I was quoted in a recent article published by Society for Human Resource Management (SHRM) exploring ways employers react to employees rescinding their resignation. In some cases, employers might allow the employee to stay, but I offered insight on the legal considerations when making this decision.Continue Reading Ways Employers Can React to Employees Rescinding a Resignation
By December 31, 2023, group health plans and health insurance issuers must submit an attestation to certify compliance with the “gag clause prohibition” under the Consolidated Appropriations Act of 2021 (CAA).Continue Reading Let the Plan Speak: First Gag Clause Attestation Due December 31, 2023
The National Labor Relations Board (NLRB) recently issued a final rule setting forth a new standard for joint-employer status under the National Labor Relations Act (NLRA). The new rule, which is set to go into effect on December 26, 2023, drastically broadens the scope of who can be considered a joint employer under the NLRA.Continue Reading NLRB Issues New Rule Broadening Joint-Employer Status
NOTE: This post was originally written August 29, 2023, and was updated on September 27, 2023.
Breaking news: On September 19, 2023, the Oklahoma Attorney General filed a Petition for En Banc Rehearing, challenging the Tenth Circuit panel’s decision in this case and requesting a rehearing before the full Tenth Circuit bench. The Oklahoma Attorney General argued in his Petition that the panel’s decision contradicted established Supreme Court precedent and recent circuit court decisions regarding the scope of ERISA preemption, failed to address the ERISA “savings clause,” and was overbroad in its articulation of Medicare Part D preemption. On September 25, 2023, the Tenth Circuit ordered PCMA to respond to the Petition. We will provide further updates as this matter develops.Continue Reading Tenth Circuit Rules ERISA Preempts Oklahoma PBM-Reform Law
On August 23, the Internal Revenue Service issued Rev. Proc. 2023-29, announcing that the Affordable Care Act (ACA) affordability threshold will be 8.39% for plan years beginning in 2024, a substantial decrease from the 9.12% affordability threshold set for plan year 2023. This marks the largest change yet in the affordability thresholds year-over-year. The affordability threshold is used to determine whether employer-sponsored health coverage is affordable for purposes of the ACA’s employer-shared responsibility provisions.Continue Reading Planning for Open Enrollment? Note the ACA Affordability Threshold Drop
We recognize that many companies sponsor ERISA welfare benefit plans and will soon be undergoing their open enrollment process and issuing related participant communications. To assist with that process, we have prepared an Automatic Participant Disclosures Checklist for use during open enrollment and throughout the plan year. Note that some of these disclosures may be delivered electronically under certain circumstances.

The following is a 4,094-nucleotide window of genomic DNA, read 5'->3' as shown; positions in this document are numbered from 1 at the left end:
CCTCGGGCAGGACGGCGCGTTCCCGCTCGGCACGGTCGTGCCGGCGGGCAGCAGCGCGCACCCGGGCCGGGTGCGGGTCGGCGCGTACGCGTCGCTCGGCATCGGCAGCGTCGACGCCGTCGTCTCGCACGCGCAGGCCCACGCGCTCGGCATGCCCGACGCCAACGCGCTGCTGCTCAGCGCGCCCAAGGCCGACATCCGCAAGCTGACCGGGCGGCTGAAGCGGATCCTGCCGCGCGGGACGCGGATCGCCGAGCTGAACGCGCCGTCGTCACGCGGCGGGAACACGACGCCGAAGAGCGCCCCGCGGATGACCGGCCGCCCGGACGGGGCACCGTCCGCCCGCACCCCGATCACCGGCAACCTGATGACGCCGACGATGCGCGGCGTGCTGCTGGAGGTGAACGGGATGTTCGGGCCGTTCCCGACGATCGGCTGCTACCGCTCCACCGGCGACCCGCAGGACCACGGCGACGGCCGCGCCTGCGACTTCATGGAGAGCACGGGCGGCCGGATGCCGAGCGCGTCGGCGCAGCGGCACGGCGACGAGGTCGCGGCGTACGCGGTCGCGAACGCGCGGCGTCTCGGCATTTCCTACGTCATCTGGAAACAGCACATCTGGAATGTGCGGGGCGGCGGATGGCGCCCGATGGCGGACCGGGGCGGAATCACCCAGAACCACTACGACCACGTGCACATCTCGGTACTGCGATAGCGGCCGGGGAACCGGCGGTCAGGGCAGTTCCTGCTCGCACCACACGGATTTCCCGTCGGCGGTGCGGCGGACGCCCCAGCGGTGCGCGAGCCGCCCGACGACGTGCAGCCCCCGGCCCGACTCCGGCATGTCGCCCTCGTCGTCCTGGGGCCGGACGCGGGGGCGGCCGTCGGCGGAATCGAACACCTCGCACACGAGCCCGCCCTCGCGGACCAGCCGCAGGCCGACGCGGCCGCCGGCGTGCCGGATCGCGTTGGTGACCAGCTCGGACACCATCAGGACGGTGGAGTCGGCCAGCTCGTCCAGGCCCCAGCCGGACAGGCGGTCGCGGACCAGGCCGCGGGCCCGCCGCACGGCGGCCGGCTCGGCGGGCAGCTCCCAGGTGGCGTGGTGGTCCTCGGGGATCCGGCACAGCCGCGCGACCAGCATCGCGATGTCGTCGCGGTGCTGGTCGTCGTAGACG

If you have questions regarding the information in this checklist or would like additional information regarding electronic delivery of notices, please contact any of the attorneys in our Employee Benefits Practice Group.
Recent years have brought a steady stream of developments in labor and employment law, and 2023 has been no exception. As we expect regulatory and legislative changes to continue, it is critical for employers and HR professionals to stay informed of the impact these developments will have in the workplace. We invite you to join us for a lively presentation discussing the significant legal developments that employers should consider as we look forward to 2024.Continue Reading Register Now | Significant Labor & Employment Law Developments Impacting the Workplace
On April 28, 2023, the IRS Office of Chief Counsel issued Chief Counsel Advice Memorandum 202317020 (CCA Memo), with an important reminder to employers who provide health and dependent care flexible spending arrangements (FSAs) under an Internal Revenue Code (Code) Section 125 cafeteria plan: a failure to adequately substantiate FSA expenses before reimbursement may result in the loss of the tax-free status of all benefits provided under the Code Section 125 cafeteria plan.Continue Reading Flexible Spending Accounts: Require Substantiation or Risk Disqualification
I recently provided insight for an article in Benefits Pro examining the Tenth Circuit ruling that certain state regulation of pharmacy benefit managers (PBMs) is preempted by ERISA.Continue Reading Insight on Tenth Circuit Ruling in PBM-Reform Law Challenge
Late last week, the Internal Revenue Service (IRS) issued guidance on Section 603 of the SECURE 2.0 Act with respect to catch-up contributions. The guidance includes a two-year administrative transition period – until 2026 – to implement the Roth catch-up contribution provisions under SECURE 2.0 and is in response to employer coalitions and industry groups who had voiced concerns about being able to timely implement those provisions.Continue Reading Amid Concerns, IRS Delays Required Roth Catch-Ups Until 2026 to Allow For Plan Compliance